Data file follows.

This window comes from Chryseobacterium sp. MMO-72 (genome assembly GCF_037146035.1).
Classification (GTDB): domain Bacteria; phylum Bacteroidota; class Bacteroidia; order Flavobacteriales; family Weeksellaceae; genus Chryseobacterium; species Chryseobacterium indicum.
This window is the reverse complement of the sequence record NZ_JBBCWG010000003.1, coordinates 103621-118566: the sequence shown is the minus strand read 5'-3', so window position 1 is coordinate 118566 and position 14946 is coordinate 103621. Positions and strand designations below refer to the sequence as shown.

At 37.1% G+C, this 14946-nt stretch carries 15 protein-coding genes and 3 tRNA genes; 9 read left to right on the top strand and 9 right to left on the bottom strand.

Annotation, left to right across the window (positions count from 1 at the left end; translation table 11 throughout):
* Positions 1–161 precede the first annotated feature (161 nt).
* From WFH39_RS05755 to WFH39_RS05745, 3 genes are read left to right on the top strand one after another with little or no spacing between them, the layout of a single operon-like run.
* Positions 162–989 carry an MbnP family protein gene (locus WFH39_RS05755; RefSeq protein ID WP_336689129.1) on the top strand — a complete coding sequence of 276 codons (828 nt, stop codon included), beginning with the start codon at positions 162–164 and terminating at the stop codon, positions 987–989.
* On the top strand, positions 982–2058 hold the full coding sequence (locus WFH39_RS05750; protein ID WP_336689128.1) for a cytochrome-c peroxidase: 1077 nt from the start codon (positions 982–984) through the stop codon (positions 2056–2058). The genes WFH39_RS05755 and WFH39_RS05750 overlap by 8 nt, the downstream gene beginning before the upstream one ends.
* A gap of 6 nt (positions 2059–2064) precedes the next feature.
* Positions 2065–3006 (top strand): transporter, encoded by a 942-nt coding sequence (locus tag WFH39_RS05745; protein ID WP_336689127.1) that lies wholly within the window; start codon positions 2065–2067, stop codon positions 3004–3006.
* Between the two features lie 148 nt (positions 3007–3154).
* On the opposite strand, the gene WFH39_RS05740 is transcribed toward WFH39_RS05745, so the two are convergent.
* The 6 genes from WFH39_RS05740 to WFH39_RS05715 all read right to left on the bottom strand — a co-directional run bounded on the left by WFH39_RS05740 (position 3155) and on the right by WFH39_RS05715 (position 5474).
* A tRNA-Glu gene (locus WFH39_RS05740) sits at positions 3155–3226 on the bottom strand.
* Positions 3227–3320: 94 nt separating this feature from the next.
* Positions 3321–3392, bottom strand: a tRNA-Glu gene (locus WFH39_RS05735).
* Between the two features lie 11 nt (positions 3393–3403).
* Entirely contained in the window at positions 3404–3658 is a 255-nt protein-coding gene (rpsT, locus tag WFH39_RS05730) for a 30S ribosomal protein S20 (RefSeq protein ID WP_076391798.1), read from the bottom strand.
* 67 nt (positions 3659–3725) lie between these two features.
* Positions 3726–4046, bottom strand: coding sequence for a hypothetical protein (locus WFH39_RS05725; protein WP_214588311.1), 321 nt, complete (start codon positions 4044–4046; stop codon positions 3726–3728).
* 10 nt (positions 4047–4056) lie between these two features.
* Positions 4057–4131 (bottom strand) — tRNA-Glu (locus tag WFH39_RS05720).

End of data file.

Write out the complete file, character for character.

This window comes from Chryseobacterium sp. MMO-72 (genome assembly GCF_037146035.1).
Classification (GTDB): domain Bacteria; phylum Bacteroidota; class Bacteroidia; order Flavobacteriales; family Weeksellaceae; genus Chryseobacterium; species Chryseobacterium indicum.
This window is the reverse complement of the sequence record NZ_JBBCWG010000003.1, coordinates 103621-118566: the sequence shown is the minus strand read 5'-3', so window position 1 is coordinate 118566 and position 14946 is coordinate 103621. Positions and strand designations below refer to the sequence as shown.

At 37.1% G+C, this 14946-nt stretch carries 15 protein-coding genes and 3 tRNA genes; 9 read left to right on the top strand and 9 right to left on the bottom strand.

Annotation, left to right across the window (positions count from 1 at the left end; translation table 11 throughout):
* Positions 1–161 precede the first annotated feature (161 nt).
* From WFH39_RS05755 to WFH39_RS05745, 3 genes are read left to right on the top strand one after another with little or no spacing between them, the layout of a single operon-like run.
* Positions 162–989 carry an MbnP family protein gene (locus WFH39_RS05755; RefSeq protein ID WP_336689129.1) on the top strand — a complete coding sequence of 276 codons (828 nt, stop codon included), beginning with the start codon at positions 162–164 and terminating at the stop codon, positions 987–989.
* On the top strand, positions 982–2058 hold the full coding sequence (locus WFH39_RS05750; protein ID WP_336689128.1) for a cytochrome-c peroxidase: 1077 nt from the start codon (positions 982–984) through the stop codon (positions 2056–2058). The genes WFH39_RS05755 and WFH39_RS05750 overlap by 8 nt, the downstream gene beginning before the upstream one ends.
* A gap of 6 nt (positions 2059–2064) precedes the next feature.
* Positions 2065–3006 (top strand): transporter, encoded by a 942-nt coding sequence (locus tag WFH39_RS05745; protein ID WP_336689127.1) that lies wholly within the window; start codon positions 2065–2067, stop codon positions 3004–3006.
* Between the two features lie 148 nt (positions 3007–3154).
* On the opposite strand, the gene WFH39_RS05740 is transcribed toward WFH39_RS05745, so the two are convergent.
* The 6 genes from WFH39_RS05740 to WFH39_RS05715 all read right to left on the bottom strand — a co-directional run bounded on the left by WFH39_RS05740 (position 3155) and on the right by WFH39_RS05715 (position 5474).
* A tRNA-Glu gene (locus WFH39_RS05740) sits at positions 3155–3226 on the bottom strand.
* Positions 3227–3320: 94 nt separating this feature from the next.
* Positions 3321–3392, bottom strand: a tRNA-Glu gene (locus WFH39_RS05735).
* Between the two features lie 11 nt (positions 3393–3403).
* Entirely contained in the window at positions 3404–3658 is a 255-nt protein-coding gene (rpsT, locus tag WFH39_RS05730) for a 30S ribosomal protein S20 (RefSeq protein ID WP_076391798.1), read from the bottom strand.
* 67 nt (positions 3659–3725) lie between these two features.
* Positions 3726–4046, bottom strand: coding sequence for a hypothetical protein (locus WFH39_RS05725; protein WP_214588311.1), 321 nt, complete (start codon positions 4044–4046; stop codon positions 3726–3728).
* 10 nt (positions 4047–4056) lie between these two features.
* Positions 4057–4131 (bottom strand) — tRNA-Glu (locus tag WFH39_RS05720).